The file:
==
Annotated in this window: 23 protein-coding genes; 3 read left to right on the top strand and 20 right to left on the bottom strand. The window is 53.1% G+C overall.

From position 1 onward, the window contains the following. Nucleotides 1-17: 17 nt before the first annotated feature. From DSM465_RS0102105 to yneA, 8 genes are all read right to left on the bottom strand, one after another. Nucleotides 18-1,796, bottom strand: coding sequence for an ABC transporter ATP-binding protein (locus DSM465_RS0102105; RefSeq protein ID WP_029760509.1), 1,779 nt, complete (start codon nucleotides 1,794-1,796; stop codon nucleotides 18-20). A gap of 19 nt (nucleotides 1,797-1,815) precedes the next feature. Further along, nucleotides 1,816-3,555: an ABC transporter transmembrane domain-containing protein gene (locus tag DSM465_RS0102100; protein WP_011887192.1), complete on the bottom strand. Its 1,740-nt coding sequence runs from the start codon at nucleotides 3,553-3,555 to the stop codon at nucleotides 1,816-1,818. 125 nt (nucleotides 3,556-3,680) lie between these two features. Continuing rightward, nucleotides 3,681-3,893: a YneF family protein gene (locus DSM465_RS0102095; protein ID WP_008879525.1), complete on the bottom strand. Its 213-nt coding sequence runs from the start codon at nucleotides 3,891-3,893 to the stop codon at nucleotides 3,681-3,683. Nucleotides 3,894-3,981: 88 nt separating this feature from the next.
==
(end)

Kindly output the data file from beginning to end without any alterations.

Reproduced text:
Annotated in this window: 23 protein-coding genes; 3 read left to right on the top strand and 20 right to left on the bottom strand. The window is 53.1% G+C overall.

From position 1 onward, the window contains the following. Nucleotides 1-17: 17 nt before the first annotated feature. From DSM465_RS0102105 to yneA, 8 genes are all read right to left on the bottom strand, one after another. Nucleotides 18-1,796, bottom strand: coding sequence for an ABC transporter ATP-binding protein (locus DSM465_RS0102105; RefSeq protein ID WP_029760509.1), 1,779 nt, complete (start codon nucleotides 1,794-1,796; stop codon nucleotides 18-20). A gap of 19 nt (nucleotides 1,797-1,815) precedes the next feature. Further along, nucleotides 1,816-3,555: an ABC transporter transmembrane domain-containing protein gene (locus tag DSM465_RS0102100; protein WP_011887192.1), complete on the bottom strand. Its 1,740-nt coding sequence runs from the start codon at nucleotides 3,553-3,555 to the stop codon at nucleotides 1,816-1,818. 125 nt (nucleotides 3,556-3,680) lie between these two features. Continuing rightward, nucleotides 3,681-3,893: a YneF family protein gene (locus DSM465_RS0102095; protein ID WP_008879525.1), complete on the bottom strand. Its 213-nt coding sequence runs from the start codon at nucleotides 3,891-3,893 to the stop codon at nucleotides 3,681-3,683. Nucleotides 3,894-3,981: 88 nt separating this feature from the next.